A 20 micron thick sheet of etched Al foil (15.3 cm'26.7 cm available from Toyo Aluminum K K, Japan) was attached to a glass plate with adhesive tape. HSAG300 graphite powder (available from Timcal, Bodio, Switzerland) was sprinkled randomly on to the foil. Using a Makita Sheet Finishing Sander (Model B04900V from Makita Company, Whitby. Ontario, Canada) fitted with a paint pad (EZ PAINTR from Shur-Line, Huntesville, N.C.) and a speed setting of 2, the foil was polished by moving the sander back and forth manually. The sander was removed from the foil after 8 seconds at which time a uniform grey colored coating was observed to be deposited on the foil.
 The sample was tested as a current collector and found to be functional with acceptable performance A similar sample was imaged and compared to a sample not treated with graphite using scanning-electron microscopy (SEM) to determine the morphology of resulting coating. FIGS. 4a, 4b show the nanoporous aluminum current collector. The sample in FIG. 4b was intentionally cracked by bending it 180° to allow an edge-on view of the surface. The porosity of the nanoporous current collector is observed to extend at least 365 nm in from the surface. FIGS. 5a and 5b show the images of a nanoporous aluminum current collector after powder graphite has been polished (for 8 seconds) onto the nano-porous foil according to the provided method. These SEMs show that the application and polishing of graphite does not seem to change the topography of the sample as viewed in FIGS. 5a and 5b. The nanoporous structure of the current collector surface is preserved. And the samples function well as electrodes in electrochemical capacitors.
 Same method as in Example was used to coat etched aluminum using buff coatings of different durations (8 sec., 15 sec., and 30 sec.). All of the samples tested positively as current collectors.
 Following are exemplary embodiments of an electrochemically-conductive articles including current collectors having conductive coatings and methods of making same according to aspects of the present disclosure.
 Embodiment 1 is an electrically-conductive article comprising: a current collector; and a carbon coating in contact with the current collector, wherein the carbon coating is free of binder, and wherein the current collector comprises a porous metal.
 Embodiment 2 is an electrically-conductive article according to embodiment 1, wherein the porous metal comprises aluminum.
 Embodiment 3 is an electrically-conductive article according to embodiment 2, wherein the porous metal comprises etched aluminum.
 Embodiment 4 is an electrically-conductive article according to embodiment 1, wherein the carbon coating comprises graphite.
 Embodiment 5 is an electrically-conductive article according to embodiment 1, wherein the article comprises an electrochemical capacitor.
 Embodiment 6 is an electrically-conductive article according to embodiment 5, wherein the electrochemical capacitor is an electrochemical double-layer capacitor.
 Embodiment 7 is an electrically-conductive article comprising: a current collector; and a coating in contact with the current collector consisting essentially of carbon, wherein the current collector comprises porous aluminum.
 Embodiment 8 is an electrically-conductive article according to embodiment 7, wherein the carbon comprises graphite.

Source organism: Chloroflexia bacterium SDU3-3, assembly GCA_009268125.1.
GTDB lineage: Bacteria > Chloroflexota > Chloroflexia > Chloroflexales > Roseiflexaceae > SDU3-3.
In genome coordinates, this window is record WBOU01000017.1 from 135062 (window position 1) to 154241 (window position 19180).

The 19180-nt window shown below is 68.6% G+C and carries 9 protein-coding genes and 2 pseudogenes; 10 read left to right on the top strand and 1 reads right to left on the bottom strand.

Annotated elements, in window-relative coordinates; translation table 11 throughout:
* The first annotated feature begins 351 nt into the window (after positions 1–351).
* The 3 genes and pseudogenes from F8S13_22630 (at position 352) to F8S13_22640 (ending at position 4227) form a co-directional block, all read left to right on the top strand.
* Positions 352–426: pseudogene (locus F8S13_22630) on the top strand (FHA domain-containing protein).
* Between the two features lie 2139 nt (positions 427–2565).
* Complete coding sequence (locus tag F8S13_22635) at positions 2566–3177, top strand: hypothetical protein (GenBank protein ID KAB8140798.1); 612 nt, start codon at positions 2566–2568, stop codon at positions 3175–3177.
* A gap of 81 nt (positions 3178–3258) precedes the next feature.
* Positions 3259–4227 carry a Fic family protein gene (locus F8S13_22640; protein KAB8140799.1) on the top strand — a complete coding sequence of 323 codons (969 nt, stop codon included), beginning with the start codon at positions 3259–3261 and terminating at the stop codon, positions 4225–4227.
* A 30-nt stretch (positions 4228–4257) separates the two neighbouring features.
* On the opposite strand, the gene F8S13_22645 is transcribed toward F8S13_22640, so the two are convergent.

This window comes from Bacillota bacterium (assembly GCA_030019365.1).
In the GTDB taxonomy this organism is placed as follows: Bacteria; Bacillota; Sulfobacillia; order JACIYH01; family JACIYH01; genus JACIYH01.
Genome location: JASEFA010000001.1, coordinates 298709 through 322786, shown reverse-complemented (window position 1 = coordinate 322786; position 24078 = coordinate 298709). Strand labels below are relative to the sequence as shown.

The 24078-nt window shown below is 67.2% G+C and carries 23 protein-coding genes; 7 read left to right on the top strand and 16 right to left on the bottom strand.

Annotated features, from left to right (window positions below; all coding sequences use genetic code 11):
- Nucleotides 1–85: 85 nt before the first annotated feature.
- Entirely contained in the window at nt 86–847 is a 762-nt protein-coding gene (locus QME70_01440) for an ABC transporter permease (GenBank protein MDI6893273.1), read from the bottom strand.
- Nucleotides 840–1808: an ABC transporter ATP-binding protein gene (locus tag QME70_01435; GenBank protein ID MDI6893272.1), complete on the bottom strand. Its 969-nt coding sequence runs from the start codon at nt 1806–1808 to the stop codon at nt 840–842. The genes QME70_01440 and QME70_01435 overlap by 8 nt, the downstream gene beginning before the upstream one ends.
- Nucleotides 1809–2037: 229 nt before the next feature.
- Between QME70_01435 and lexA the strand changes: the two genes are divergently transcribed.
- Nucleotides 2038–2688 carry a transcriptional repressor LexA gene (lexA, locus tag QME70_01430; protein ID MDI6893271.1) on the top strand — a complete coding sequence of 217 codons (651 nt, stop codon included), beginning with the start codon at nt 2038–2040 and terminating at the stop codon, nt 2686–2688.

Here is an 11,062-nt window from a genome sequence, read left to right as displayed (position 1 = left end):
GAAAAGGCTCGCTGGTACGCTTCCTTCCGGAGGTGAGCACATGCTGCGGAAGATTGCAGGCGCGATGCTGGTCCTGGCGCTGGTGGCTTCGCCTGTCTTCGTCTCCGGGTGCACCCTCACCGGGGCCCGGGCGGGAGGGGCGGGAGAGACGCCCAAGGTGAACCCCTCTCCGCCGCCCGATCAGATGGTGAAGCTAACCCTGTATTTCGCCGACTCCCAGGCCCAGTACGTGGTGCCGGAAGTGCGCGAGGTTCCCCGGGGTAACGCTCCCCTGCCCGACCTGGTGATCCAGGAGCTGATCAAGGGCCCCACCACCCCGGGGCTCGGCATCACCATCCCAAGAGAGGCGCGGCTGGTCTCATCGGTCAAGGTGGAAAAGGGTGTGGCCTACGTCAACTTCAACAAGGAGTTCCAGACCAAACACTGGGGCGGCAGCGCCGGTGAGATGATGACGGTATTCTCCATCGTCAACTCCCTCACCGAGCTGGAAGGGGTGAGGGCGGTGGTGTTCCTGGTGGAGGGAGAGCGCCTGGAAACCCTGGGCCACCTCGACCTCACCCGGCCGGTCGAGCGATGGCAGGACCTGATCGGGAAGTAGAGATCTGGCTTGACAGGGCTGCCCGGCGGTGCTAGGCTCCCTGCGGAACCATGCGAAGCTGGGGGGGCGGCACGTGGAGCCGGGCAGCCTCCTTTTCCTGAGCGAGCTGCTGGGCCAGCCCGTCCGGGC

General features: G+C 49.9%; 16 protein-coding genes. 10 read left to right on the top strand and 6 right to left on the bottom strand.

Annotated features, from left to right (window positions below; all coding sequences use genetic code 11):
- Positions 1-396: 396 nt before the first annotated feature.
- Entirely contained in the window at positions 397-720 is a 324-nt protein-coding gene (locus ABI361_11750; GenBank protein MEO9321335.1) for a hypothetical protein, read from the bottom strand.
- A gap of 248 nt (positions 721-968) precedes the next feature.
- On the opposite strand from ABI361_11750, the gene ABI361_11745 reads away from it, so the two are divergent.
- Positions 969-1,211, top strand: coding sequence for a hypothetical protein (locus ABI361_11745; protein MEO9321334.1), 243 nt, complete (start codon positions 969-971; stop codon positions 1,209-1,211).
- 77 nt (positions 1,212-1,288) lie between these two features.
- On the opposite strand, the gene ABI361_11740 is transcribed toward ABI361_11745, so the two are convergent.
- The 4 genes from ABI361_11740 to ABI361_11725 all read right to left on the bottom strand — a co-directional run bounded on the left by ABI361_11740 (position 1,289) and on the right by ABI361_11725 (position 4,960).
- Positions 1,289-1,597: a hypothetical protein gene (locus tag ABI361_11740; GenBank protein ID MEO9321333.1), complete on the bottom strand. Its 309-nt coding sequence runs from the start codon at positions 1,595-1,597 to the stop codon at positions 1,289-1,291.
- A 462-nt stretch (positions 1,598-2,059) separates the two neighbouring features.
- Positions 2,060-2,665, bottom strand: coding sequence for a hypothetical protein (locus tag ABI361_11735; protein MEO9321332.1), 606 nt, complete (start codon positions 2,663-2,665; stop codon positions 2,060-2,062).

Embodiment 9 is an electrically-conductive article according to embodiment 7, wherein the electrochemically-conductive article comprises an electrochemical capacitor.
 Embodiment 10 is an electrically-conductive article according to embodiment 9, wherein the electrochemical capacitor is an electrochemical double-layer capacitor.
 Embodiment 11 is a method of making an electrode comprising: providing a porous metal foil having a first surface and a second surface; applying carbon powder to the first surface of the porous metal foil; and polishing the first surface of the porous metal foil with an oscillating pad.
 Embodiment 12 is a method of making an electrode according to embodiment 11, wherein the porous metal foil comprises aluminum.
 Embodiment 13 is a method of making an electrode according to embodiment 12, wherein the porous metal comprises etched aluminum.
 Embodiment 14 is a method of making an electrode according to embodiment 11, wherein the carbon powder comprises graphite.
 Embodiment 15 is a method of making an electrode according to embodiment 14, wherein applying graphite powder comprises sprinkling the graphite powder on the first surface of the porous metal.
 Embodiment 16 is a method of making an electrode according to embodiment 11, wherein the polishing comprises moving the oscillating pad back and forth by hand.
 Embodiment 17 is a method of making an electrode according to embodiment 11, wherein the polishing comprises using a power tool.
 Embodiment 18 is a method of making an electrode according to embodiment 11, further comprising applying carbon powder to the second surface of the porous metal foil; and polishing the second surface of the porous metal foil with an oscillating pad.
 Various modifications and alterations to this invention will become apparent to those skilled in the art without departing from the scope and spirit of this invention. It should be understood that this invention is not intended to be unduly limited by the illustrative embodiments and examples set forth herein and that such examples and embodiments are presented by way of example only with the scope of the invention intended to be limited only by the claims set forth herein as follows. All references cited in this disclosure are herein incorporated by reference in their entirety.
Patent applications by Ranjith Divigalpitiya, London CA
Patent applications by 3M Innovative Properties Company
Patent applications in class Having connector tab
Patent applications in all subclasses Having connector tab